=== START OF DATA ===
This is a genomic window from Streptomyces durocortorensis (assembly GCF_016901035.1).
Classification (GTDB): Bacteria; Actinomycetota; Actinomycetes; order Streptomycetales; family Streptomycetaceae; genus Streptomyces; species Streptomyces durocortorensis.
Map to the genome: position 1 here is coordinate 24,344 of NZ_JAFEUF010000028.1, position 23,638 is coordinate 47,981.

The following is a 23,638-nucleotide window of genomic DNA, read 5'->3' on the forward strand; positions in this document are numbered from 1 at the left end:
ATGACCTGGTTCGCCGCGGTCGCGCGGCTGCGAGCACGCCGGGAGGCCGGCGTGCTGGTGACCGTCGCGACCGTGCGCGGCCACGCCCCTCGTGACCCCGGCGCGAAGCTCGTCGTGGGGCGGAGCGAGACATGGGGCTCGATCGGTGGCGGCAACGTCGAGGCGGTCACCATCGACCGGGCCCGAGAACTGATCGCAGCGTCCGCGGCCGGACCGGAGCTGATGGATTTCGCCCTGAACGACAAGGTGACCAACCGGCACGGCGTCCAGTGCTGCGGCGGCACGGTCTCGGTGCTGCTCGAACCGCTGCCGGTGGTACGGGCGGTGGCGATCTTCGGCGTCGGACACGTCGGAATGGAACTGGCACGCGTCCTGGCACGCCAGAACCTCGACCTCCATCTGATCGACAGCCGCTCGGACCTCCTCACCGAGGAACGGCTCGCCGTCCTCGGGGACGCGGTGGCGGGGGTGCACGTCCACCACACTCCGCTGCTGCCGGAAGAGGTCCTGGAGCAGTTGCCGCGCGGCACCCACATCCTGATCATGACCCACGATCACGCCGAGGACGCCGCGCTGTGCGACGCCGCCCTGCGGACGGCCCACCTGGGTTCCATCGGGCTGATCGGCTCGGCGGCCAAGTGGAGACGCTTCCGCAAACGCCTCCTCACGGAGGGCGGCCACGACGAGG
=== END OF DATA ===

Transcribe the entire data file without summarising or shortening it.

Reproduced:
This is a genomic window from Streptomyces durocortorensis (assembly GCF_016901035.1).
Classification (GTDB): Bacteria; Actinomycetota; Actinomycetes; order Streptomycetales; family Streptomycetaceae; genus Streptomyces; species Streptomyces durocortorensis.
Map to the genome: position 1 here is coordinate 24,344 of NZ_JAFEUF010000028.1, position 23,638 is coordinate 47,981.

The following is a 23,638-nucleotide window of genomic DNA, read 5'->3' on the forward strand; positions in this document are numbered from 1 at the left end:
ATGACCTGGTTCGCCGCGGTCGCGCGGCTGCGAGCACGCCGGGAGGCCGGCGTGCTGGTGACCGTCGCGACCGTGCGCGGCCACGCCCCTCGTGACCCCGGCGCGAAGCTCGTCGTGGGGCGGAGCGAGACATGGGGCTCGATCGGTGGCGGCAACGTCGAGGCGGTCACCATCGACCGGGCCCGAGAACTGATCGCAGCGTCCGCGGCCGGACCGGAGCTGATGGATTTCGCCCTGAACGACAAGGTGACCAACCGGCACGGCGTCCAGTGCTGCGGCGGCACGGTCTCGGTGCTGCTCGAACCGCTGCCGGTGGTACGGGCGGTGGCGATCTTCGGCGTCGGACACGTCGGAATGGAACTGGCACGCGTCCTGGCACGCCAGAACCTCGACCTCCATCTGATCGACAGCCGCTCGGACCTCCTCACCGAGGAACGGCTCGCCGTCCTCGGGGACGCGGTGGCGGGGGTGCACGTCCACCACACTCCGCTGCTGCCGGAAGAGGTCCTGGAGCAGTTGCCGCGCGGCACCCACATCCTGATCATGACCCACGATCACGCCGAGGACGCCGCGCTGTGCGACGCCGCCCTGCGGACGGCCCACCTGGGTTCCATCGGGCTGATCGGCTCGGCGGCCAAGTGGAGACGCTTCCGCAAACGCCTCCTCACGGAGGGCGGCCACGACGAGG